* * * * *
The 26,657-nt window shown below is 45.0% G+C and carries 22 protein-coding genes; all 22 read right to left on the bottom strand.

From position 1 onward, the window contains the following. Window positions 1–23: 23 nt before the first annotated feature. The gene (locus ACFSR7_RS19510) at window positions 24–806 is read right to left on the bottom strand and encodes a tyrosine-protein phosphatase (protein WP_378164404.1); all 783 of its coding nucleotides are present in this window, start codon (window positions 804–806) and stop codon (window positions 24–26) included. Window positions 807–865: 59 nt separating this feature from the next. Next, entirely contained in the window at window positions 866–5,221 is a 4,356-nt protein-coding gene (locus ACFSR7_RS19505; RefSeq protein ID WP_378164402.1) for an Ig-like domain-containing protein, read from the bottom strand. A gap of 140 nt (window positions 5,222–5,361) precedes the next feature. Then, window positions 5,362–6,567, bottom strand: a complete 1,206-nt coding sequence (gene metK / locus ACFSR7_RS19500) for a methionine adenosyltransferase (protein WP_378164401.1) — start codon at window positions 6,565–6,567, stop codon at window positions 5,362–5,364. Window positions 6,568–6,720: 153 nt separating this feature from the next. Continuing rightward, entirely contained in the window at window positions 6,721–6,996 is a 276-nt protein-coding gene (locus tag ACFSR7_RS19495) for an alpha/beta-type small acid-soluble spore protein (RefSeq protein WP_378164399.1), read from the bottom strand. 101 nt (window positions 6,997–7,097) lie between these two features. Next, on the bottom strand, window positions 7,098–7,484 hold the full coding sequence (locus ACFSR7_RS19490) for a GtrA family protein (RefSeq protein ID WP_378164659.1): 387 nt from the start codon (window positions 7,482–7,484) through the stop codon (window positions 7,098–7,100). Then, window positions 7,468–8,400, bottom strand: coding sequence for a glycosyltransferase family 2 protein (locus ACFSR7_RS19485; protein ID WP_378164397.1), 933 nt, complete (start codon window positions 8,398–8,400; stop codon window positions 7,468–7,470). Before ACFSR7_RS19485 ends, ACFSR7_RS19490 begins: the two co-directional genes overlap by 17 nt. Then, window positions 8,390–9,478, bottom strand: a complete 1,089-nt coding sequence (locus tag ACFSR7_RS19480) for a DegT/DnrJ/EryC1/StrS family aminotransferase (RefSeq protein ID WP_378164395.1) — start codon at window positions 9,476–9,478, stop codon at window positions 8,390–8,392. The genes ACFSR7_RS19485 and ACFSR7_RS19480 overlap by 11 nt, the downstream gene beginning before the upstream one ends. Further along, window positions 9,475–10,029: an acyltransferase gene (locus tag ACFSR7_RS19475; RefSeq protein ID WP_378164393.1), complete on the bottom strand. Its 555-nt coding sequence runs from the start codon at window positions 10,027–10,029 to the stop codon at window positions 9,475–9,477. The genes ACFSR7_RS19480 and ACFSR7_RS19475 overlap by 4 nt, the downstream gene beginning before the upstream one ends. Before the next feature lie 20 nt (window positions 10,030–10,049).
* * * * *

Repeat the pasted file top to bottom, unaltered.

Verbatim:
The 26,657-nt window shown below is 45.0% G+C and carries 22 protein-coding genes; all 22 read right to left on the bottom strand.

From position 1 onward, the window contains the following. Window positions 1–23: 23 nt before the first annotated feature. The gene (locus ACFSR7_RS19510) at window positions 24–806 is read right to left on the bottom strand and encodes a tyrosine-protein phosphatase (protein WP_378164404.1); all 783 of its coding nucleotides are present in this window, start codon (window positions 804–806) and stop codon (window positions 24–26) included. Window positions 807–865: 59 nt separating this feature from the next. Next, entirely contained in the window at window positions 866–5,221 is a 4,356-nt protein-coding gene (locus ACFSR7_RS19505; RefSeq protein ID WP_378164402.1) for an Ig-like domain-containing protein, read from the bottom strand. A gap of 140 nt (window positions 5,222–5,361) precedes the next feature. Then, window positions 5,362–6,567, bottom strand: a complete 1,206-nt coding sequence (gene metK / locus ACFSR7_RS19500) for a methionine adenosyltransferase (protein WP_378164401.1) — start codon at window positions 6,565–6,567, stop codon at window positions 5,362–5,364. Window positions 6,568–6,720: 153 nt separating this feature from the next. Continuing rightward, entirely contained in the window at window positions 6,721–6,996 is a 276-nt protein-coding gene (locus tag ACFSR7_RS19495) for an alpha/beta-type small acid-soluble spore protein (RefSeq protein WP_378164399.1), read from the bottom strand. 101 nt (window positions 6,997–7,097) lie between these two features. Next, on the bottom strand, window positions 7,098–7,484 hold the full coding sequence (locus ACFSR7_RS19490) for a GtrA family protein (RefSeq protein ID WP_378164659.1): 387 nt from the start codon (window positions 7,482–7,484) through the stop codon (window positions 7,098–7,100). Then, window positions 7,468–8,400, bottom strand: coding sequence for a glycosyltransferase family 2 protein (locus ACFSR7_RS19485; protein ID WP_378164397.1), 933 nt, complete (start codon window positions 8,398–8,400; stop codon window positions 7,468–7,470). Before ACFSR7_RS19485 ends, ACFSR7_RS19490 begins: the two co-directional genes overlap by 17 nt. Then, window positions 8,390–9,478, bottom strand: a complete 1,089-nt coding sequence (locus tag ACFSR7_RS19480) for a DegT/DnrJ/EryC1/StrS family aminotransferase (RefSeq protein ID WP_378164395.1) — start codon at window positions 9,476–9,478, stop codon at window positions 8,390–8,392. The genes ACFSR7_RS19485 and ACFSR7_RS19480 overlap by 11 nt, the downstream gene beginning before the upstream one ends. Further along, window positions 9,475–10,029: an acyltransferase gene (locus tag ACFSR7_RS19475; RefSeq protein ID WP_378164393.1), complete on the bottom strand. Its 555-nt coding sequence runs from the start codon at window positions 10,027–10,029 to the stop codon at window positions 9,475–9,477. The genes ACFSR7_RS19480 and ACFSR7_RS19475 overlap by 4 nt, the downstream gene beginning before the upstream one ends. Before the next feature lie 20 nt (window positions 10,030–10,049).